The idea that human beings are non-bodily persons inhabiting non-personal bodies never quite goes away. Although the mainstreams of Christianity and Judaism long ago rejected it, what is sometimes described as “body-self dualism” is back with a vengeance, and its followers are legion. Whether in the courts, on campus, or at boardroom tables, it underwrites and shapes the expressive individualism and social liberalism that are ascendant.

Christianity’s rejection of body-self dualism answered the challenge to orthodoxy posed by what was known as “Gnosticism.” Gnosticism comprised a variety of ideologies, some ascetical, others quite the opposite. What they held in common was an understanding of the human being—an anthropology—that sharply divides the material or bodily, on the one hand, and the spiritual or mental or affective, on the other. For Gnostics, it was the immaterial, the mental, the affective that ultimately matters. Applied to the human person, this means that the material or bodily is inferior—if not a prison to escape, certainly a mere instrument to be manipulated to serve the goals of the “person,” understood as the spirit or mind or psyche. The self is a spiritual or mental substance; the body, its merely material vehicle. You and I, as persons, are identified entirely with the spirit or mind or psyche, and not at all (or in only the most highly attenuated sense) with the body that we occupy (or are somehow “associated with”) and use.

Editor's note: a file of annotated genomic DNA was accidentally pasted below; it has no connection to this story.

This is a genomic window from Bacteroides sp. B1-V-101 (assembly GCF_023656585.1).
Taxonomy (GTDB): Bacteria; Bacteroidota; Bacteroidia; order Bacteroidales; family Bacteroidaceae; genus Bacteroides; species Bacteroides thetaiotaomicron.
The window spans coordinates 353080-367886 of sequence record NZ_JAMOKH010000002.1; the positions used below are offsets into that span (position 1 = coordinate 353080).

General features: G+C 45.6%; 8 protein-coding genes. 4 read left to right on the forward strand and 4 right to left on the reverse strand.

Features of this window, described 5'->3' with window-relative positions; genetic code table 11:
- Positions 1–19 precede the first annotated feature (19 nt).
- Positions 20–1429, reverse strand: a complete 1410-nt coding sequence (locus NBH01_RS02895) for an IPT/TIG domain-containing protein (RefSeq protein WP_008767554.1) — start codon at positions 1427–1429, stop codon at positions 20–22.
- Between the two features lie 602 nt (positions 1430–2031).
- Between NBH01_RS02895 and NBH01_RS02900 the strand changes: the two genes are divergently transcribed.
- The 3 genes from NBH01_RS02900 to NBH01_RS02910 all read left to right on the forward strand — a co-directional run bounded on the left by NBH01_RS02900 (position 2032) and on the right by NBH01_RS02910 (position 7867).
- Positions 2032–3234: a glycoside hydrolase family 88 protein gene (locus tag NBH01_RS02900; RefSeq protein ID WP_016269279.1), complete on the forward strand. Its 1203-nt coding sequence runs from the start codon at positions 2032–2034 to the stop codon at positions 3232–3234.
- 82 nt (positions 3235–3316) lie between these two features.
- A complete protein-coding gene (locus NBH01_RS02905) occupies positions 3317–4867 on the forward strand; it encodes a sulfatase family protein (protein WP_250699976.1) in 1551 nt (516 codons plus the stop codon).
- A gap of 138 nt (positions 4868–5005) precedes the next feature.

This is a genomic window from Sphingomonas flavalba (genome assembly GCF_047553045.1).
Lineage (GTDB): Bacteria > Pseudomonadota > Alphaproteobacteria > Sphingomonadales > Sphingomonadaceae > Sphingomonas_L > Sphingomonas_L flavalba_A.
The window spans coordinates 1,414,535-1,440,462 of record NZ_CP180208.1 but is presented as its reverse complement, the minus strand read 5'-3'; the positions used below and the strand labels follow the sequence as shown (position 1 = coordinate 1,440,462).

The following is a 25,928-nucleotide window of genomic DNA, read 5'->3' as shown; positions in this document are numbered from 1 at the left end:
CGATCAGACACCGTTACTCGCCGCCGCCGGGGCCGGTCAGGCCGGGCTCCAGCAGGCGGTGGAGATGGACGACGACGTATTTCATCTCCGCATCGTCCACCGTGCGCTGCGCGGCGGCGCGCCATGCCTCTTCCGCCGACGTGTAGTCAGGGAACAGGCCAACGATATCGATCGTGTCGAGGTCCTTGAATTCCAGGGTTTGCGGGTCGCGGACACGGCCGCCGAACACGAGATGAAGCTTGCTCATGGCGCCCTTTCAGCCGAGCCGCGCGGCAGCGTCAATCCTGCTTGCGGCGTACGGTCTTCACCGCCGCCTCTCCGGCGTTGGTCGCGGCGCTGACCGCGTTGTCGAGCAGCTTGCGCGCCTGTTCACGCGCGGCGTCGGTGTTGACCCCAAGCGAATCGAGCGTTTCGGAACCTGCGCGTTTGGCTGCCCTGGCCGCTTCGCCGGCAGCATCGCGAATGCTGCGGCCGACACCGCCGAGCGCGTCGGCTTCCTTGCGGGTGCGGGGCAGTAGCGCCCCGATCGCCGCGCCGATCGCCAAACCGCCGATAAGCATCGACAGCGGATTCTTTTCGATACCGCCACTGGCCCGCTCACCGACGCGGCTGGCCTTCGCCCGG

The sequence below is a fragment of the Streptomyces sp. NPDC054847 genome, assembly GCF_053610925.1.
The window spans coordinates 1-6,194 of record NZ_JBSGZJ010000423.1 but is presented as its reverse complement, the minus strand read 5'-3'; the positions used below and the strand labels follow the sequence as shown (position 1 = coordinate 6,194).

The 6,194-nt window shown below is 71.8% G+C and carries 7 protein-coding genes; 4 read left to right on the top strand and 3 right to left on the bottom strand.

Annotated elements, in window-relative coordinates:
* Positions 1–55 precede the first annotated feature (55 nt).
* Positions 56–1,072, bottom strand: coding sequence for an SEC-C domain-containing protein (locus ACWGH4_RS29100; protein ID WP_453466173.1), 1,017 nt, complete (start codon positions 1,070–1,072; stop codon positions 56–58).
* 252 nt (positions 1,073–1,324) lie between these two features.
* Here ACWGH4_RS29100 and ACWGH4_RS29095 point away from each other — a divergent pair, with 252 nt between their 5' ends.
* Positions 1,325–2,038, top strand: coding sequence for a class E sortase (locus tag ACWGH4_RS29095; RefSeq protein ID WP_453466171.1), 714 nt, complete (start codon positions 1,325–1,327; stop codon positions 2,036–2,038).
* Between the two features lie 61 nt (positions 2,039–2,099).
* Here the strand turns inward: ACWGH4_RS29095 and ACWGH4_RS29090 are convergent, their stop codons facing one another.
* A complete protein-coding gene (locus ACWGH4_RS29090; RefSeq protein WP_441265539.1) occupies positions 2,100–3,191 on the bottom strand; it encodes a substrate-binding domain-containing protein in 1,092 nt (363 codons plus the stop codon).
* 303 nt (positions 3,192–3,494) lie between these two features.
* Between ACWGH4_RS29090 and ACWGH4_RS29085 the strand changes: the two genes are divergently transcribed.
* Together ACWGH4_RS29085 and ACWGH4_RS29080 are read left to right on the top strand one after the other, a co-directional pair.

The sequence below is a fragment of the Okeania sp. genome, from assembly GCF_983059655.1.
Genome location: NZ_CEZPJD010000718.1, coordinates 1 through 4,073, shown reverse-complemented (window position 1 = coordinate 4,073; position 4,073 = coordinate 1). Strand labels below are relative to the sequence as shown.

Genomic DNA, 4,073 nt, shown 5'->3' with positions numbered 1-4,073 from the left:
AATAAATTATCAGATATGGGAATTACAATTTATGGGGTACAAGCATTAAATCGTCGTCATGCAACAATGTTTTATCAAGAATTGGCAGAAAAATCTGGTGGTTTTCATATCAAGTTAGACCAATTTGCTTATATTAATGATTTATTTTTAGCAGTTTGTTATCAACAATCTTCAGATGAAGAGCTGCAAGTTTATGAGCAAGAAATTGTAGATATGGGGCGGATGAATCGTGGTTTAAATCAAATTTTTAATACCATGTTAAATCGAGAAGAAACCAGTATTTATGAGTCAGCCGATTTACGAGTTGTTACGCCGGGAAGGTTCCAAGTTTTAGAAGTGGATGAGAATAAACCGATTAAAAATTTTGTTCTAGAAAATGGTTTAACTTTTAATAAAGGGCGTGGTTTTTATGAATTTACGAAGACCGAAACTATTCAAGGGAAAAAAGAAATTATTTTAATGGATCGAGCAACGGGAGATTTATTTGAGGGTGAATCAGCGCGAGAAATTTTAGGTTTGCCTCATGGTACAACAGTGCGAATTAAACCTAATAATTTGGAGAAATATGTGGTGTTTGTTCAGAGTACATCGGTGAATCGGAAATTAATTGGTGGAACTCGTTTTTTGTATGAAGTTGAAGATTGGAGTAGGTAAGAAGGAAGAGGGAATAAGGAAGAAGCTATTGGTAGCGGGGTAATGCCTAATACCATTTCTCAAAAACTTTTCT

Continue reading the rest of this article by subscribing
Receive access
to all print & web
articles for
$19.95
Subscribe now to access the rest of this article
Purchase this article for
only $1.99
Purchase